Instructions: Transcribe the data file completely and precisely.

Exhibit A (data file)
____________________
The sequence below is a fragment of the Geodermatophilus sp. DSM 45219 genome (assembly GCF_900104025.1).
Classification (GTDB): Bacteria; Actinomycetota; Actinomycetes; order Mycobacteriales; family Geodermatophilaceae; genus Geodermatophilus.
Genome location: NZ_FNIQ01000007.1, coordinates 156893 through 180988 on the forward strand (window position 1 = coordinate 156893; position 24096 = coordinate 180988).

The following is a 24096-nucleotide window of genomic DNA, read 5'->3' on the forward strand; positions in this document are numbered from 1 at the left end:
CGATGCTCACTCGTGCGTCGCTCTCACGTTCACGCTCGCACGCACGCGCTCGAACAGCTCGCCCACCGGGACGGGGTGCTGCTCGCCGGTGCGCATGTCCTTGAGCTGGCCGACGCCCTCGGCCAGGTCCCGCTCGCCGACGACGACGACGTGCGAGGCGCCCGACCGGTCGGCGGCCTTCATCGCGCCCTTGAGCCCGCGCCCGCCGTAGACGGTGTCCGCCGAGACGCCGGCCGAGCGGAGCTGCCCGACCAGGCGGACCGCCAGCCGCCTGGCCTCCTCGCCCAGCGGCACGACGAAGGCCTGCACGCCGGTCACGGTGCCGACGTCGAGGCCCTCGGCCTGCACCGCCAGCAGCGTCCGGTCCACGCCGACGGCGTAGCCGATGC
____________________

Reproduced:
The sequence below is a fragment of the Geodermatophilus sp. DSM 45219 genome (assembly GCF_900104025.1).
Classification (GTDB): Bacteria; Actinomycetota; Actinomycetes; order Mycobacteriales; family Geodermatophilaceae; genus Geodermatophilus.
Genome location: NZ_FNIQ01000007.1, coordinates 156893 through 180988 on the forward strand (window position 1 = coordinate 156893; position 24096 = coordinate 180988).

The following is a 24096-nucleotide window of genomic DNA, read 5'->3' on the forward strand; positions in this document are numbered from 1 at the left end:
CGATGCTCACTCGTGCGTCGCTCTCACGTTCACGCTCGCACGCACGCGCTCGAACAGCTCGCCCACCGGGACGGGGTGCTGCTCGCCGGTGCGCATGTCCTTGAGCTGGCCGACGCCCTCGGCCAGGTCCCGCTCGCCGACGACGACGACGTGCGAGGCGCCCGACCGGTCGGCGGCCTTCATCGCGCCCTTGAGCCCGCGCCCGCCGTAGACGGTGTCCGCCGAGACGCCGGCCGAGCGGAGCTGCCCGACCAGGCGGACCGCCAGCCGCCTGGCCTCCTCGCCCAGCGGCACGACGAAGGCCTGCACGCCGGTCACGGTGCCGACGTCGAGGCCCTCGGCCTGCACCGCCAGCAGCGTCCGGTCCACGCCGACGGCGTAGCCGATGC